(New York, NY) - March 18, 2005 - The senior citizen residents of 450 West 131st Street will breathe a bit easier tonight knowing that their efforts to bring responsible ownership to their 104-unit building have been successful. Thanks to the support of the City's Department of Housing Preservation and Development (HPD), the U.S. Department of Housing and Urban Development (HUD), U.S. Senator Charles E. Schumer, Representative Charles B. Rangel and other elected and community leaders, the title to their building was transferred on Wednesday to the newly created Logan Gardens Housing Development Fund Company, Inc., a local affiliate of the citywide mutual housing group CATCH (Community Assisted Tenant Controlled Housing, Inc.).
Logan Gardens was originally rehabilitated in 1985 through the Federal Section 202 Elderly Housing Assistance Program. Property tax and mortgage arrears as well as deferred maintenance and haphazard repairs have plagued the building in recent years, on occasion leaving tenants without heat and hot water. Faced with HUD foreclosure of the building, the senior citizen residents organized in the hopes of preventing more of the same bad service or even worse at the hands of a different owner. James Lewis of Harlem Operation Take Back and Sarah McDermott and Dina Levy of the Urban Homesteading Assistance Board spent countless evenings and weekends assisting Logan Gardens tenants to strategize and recruit partners and advocates in government and the community to help. The city successfully lobbied HUD to restrict bidding to preclude participation in the bidding process by irresponsible owners and also exercised a right of first refusal to acquire the building. U.S. Senator Charles E. Schumer and U.S. Representative Charles Rangel personally advocated for a transfer of title that would ensure that Logan Gardens residents would be protected.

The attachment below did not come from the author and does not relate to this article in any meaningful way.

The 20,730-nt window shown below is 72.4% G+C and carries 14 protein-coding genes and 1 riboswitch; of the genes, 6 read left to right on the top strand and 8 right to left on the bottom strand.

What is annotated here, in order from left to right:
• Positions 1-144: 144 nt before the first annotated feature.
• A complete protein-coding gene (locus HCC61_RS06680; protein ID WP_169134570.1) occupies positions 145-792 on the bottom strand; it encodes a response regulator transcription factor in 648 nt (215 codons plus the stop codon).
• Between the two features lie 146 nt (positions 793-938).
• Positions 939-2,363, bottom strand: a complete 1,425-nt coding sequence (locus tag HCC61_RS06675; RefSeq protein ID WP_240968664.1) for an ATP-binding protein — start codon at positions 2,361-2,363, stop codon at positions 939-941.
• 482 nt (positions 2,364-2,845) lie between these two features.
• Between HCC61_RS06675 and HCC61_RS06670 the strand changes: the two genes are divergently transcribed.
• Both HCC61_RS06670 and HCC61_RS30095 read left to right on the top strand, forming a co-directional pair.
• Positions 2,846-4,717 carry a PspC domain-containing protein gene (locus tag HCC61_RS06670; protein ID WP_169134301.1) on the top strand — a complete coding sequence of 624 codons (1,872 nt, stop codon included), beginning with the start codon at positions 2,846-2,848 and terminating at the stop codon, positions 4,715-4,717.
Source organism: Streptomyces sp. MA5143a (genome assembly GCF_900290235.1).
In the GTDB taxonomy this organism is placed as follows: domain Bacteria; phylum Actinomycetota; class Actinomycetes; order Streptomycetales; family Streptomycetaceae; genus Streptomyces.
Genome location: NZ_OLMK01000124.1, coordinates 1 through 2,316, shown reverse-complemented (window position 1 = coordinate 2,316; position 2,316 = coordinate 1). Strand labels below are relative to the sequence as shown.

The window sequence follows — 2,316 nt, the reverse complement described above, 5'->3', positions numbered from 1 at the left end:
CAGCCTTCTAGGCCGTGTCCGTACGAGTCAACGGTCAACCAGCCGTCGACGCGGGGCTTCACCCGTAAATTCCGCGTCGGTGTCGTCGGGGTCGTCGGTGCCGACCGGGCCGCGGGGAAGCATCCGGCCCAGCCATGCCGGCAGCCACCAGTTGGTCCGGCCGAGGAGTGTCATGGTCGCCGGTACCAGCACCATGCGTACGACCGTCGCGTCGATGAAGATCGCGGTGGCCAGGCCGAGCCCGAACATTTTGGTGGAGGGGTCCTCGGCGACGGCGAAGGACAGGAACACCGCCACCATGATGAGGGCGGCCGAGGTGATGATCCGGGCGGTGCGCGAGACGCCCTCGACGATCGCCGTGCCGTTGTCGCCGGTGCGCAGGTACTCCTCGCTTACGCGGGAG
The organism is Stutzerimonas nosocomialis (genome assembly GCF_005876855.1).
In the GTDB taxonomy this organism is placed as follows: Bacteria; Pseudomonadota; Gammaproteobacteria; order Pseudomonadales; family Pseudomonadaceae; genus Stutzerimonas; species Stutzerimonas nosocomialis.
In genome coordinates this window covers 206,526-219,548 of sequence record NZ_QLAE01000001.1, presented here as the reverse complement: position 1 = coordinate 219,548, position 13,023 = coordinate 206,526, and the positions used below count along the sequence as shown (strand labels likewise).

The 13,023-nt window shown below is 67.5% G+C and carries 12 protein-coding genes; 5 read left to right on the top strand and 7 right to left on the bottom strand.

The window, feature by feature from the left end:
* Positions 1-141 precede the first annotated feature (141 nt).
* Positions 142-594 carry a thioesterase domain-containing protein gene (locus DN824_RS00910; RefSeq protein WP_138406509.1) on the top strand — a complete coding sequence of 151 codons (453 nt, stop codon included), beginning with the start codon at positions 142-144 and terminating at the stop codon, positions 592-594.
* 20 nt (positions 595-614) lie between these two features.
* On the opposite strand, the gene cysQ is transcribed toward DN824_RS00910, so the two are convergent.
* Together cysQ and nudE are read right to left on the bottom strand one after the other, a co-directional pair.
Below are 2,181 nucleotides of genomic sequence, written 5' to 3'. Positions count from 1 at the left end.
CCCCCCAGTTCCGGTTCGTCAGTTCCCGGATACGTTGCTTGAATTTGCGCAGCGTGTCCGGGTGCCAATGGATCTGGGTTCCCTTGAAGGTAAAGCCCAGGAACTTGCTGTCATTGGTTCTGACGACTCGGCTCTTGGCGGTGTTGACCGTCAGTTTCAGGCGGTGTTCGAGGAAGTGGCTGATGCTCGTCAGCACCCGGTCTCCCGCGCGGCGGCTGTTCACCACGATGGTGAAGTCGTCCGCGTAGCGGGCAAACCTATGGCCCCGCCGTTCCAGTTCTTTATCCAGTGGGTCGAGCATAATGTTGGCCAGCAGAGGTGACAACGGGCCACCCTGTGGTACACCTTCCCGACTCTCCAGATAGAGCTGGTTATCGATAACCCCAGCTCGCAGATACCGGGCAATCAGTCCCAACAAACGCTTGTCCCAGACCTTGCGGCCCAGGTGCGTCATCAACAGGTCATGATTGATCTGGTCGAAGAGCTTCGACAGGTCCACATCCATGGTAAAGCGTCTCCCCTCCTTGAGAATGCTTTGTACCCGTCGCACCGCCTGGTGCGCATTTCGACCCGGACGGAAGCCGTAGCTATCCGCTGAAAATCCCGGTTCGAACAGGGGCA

Finally, on Wednesday over 20 elderly and disabled residents took a bus to New York County Supreme Court where the HUD foreclosure auction took place to advocate for their cause and discourage speculators.
According to Patricia Lewis, local community leader and long-term resident, "It was imperative that we sustain the project-based subsidy for this and for all subsidized low income housing in Harlem. Now, we can applaud HUD for finally realizing this necessity."
Jordi Reyes-Montblanc, Chairman of Manhattan Community Board 9 and Vice Chairman of CATCH, the mutual housing association that arranged for the title transfer, concurred, "We have seen buildings that have affordably housed successive generations of working class and retired residents disappear overnight. Preservation is the key and if that can be achieved while also allowing residents the opportunity to participate in running their own buildings, then we will be working to ensure the preservation of affordable and decent housing for generations still to come."